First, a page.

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Need to Allocate more space than size_t

hi folks
i have a peculiar problem. i have to allocate more than size_t
consequtive bytes on a system . after i do a malloc .. i am unable to
do a realloc because it takes size_t as a new size and not as an
incremental size..
can you tell me which library/system call to use..
Plz consider that all the physical hardware req for such an operation
is available... i know this sounds crazy... but just help me out here
....
Thanks in Advance
Rahul

Nov 14 '06 #1
20 2594

i have a peculiar problem. i have to allocate more than size_t
consequtive bytes on a system . after i do a malloc .. i am unable to

consequtive bytes and dynamic allocation ???

Nov 14 '06 #2

ra************* ******@gmail.co m wrote:
hi folks
i have a peculiar problem. i have to allocate more than size_t
consequtive bytes on a system . after i do a malloc .. i am unable to
do a realloc because it takes size_t as a new size and not as an
incremental size..
can you tell me which library/system call to use..
This is probably wandering into "Off-topic for comp.lang.c" - there's
no way in the standard language.

You'd have to delve into the O/S to do this, if it is possible at all.
On un*x-like systems the "brk()" or "sbrk()" calls are probably
relevant, or the memory-mapping calls (mmap()) but...

Are you actually able to deal with more memory than size_t can denote?
You will be limited, one way or another by issues such as
addressability. . If you are working on a 32-bit O/S, then you cannot
(AFAIK) have more than 4Gb of address space for a process, for example.
Plz consider that all the physical hardware req for such an operation
is available...
But if the O/S can't access more than size_t can denote, that's no help
at all..
i know this sounds crazy... but just help me out here
You probably need to give us more information, but we'll probably point
you at a newsgroup relating to your platform...

Nov 14 '06 #3
"ra************ *******@gmail.c om" <ra************ *******@gmail.c om>
wrote:
i have a peculiar problem. i have to allocate more than size_t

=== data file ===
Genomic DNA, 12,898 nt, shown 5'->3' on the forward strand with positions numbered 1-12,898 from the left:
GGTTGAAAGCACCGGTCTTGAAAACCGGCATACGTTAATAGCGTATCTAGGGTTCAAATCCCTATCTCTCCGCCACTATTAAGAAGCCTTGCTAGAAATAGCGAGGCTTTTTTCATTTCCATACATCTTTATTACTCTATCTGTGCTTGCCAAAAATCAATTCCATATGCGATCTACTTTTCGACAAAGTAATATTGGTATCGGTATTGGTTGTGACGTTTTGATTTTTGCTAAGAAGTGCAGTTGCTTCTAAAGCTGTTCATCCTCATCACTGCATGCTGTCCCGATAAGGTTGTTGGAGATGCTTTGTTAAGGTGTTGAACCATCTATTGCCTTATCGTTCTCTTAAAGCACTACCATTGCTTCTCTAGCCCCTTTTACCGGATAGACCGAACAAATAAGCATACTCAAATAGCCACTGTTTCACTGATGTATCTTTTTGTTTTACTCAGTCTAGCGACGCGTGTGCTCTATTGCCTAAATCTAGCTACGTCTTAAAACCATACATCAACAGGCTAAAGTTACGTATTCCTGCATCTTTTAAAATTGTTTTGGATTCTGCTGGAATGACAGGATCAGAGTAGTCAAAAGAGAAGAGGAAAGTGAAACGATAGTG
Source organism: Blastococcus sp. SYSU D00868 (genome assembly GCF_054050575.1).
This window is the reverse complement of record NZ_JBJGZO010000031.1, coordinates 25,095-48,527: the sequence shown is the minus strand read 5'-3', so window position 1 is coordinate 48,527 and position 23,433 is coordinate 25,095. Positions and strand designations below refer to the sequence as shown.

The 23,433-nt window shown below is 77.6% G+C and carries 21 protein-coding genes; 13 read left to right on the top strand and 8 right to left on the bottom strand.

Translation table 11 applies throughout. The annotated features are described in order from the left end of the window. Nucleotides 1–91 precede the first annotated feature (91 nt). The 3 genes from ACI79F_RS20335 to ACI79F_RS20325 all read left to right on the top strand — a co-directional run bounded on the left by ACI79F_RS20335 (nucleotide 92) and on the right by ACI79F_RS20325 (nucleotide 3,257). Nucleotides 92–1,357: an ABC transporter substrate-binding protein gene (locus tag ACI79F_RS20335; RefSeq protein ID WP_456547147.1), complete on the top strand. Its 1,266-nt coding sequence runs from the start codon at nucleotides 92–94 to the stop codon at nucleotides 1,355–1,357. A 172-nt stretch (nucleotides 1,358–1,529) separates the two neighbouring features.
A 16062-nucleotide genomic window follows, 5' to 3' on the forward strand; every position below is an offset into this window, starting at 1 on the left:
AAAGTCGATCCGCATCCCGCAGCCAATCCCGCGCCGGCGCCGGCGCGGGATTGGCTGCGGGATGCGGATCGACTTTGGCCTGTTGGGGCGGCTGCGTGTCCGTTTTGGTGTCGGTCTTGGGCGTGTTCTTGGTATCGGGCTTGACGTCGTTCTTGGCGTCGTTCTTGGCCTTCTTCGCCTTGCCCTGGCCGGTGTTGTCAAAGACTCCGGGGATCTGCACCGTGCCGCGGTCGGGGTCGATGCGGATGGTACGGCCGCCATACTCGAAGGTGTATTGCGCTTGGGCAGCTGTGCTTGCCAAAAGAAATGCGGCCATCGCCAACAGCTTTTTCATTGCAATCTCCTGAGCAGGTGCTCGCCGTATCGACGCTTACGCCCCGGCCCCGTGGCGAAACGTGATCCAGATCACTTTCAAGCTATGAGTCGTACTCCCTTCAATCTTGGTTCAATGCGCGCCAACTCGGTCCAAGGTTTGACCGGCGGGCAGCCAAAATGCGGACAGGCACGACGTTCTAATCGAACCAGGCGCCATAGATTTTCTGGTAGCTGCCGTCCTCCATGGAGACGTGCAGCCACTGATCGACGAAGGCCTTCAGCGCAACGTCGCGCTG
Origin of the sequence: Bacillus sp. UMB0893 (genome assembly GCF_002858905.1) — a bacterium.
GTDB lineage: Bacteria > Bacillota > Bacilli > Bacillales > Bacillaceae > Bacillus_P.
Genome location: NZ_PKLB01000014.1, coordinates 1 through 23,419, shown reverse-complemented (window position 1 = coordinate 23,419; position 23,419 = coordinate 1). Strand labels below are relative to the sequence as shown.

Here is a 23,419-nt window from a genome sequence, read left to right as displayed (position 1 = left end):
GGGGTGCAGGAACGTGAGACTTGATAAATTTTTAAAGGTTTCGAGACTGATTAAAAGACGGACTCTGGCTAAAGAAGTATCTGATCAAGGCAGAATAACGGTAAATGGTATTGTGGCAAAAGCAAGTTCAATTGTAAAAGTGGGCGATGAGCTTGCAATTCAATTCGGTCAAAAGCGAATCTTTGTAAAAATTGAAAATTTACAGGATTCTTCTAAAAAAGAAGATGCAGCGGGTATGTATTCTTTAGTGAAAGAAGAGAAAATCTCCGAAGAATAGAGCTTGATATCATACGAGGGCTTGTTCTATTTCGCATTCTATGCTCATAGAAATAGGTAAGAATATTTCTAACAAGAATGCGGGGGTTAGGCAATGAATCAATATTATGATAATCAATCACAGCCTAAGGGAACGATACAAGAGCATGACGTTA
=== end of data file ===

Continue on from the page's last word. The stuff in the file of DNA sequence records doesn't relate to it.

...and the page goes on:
consequtive bytes on a system . after i do a malloc .. i am unable to
do a realloc because it takes size_t as a new size and not as an
incremental size..
can you tell me which library/system call to use..
There isn't any. If you need more memory than can be specified in a
size_t, ISO C gives you no way to do so. Ideally, this shouldn't even be
possible; your implementation should make size_t large enough to cater
for every possible memory block size.

Richard
Nov 14 '06 #4
ra************* ******@gmail.co m wrote:
hi folks
i have a peculiar problem. i have to allocate more than size_t
consequtive bytes on a system . after i do a malloc .. i am unable to
do a realloc because it takes size_t as a new size and not as an
incremental size..
can you tell me which library/system call to use..
Plz consider that all the physical hardware req for such an operation
is available... i know this sounds crazy... but just help me out here
...
This is not possible using strictly standard C. The type size_t is
specifically meant to store the sizes of objects in a C program and it
should be possible to contain within a size_t object, the size of the
largest possible object guaranteed under standard C.

Generally, one would expect size_t to be equivalent to the largest
unsigned type, under most implementations , though you cannot assume
this. For example, on my implementation here, size_t is a typedef for
unsigned int, even though unsigned long long int, a much larger
unsigned type, is also available.

Anyway, returning to your question, the short answer is that you'll
have to use implementation specific extensions or, more likely, OS
specific system calls and their corresponding types. Asking in a group
for your system might get more helpful responses.

Nov 14 '06 #5
sa*****@yahoo.c o.in wrote:
i have a peculiar problem. i have to allocate more than size_t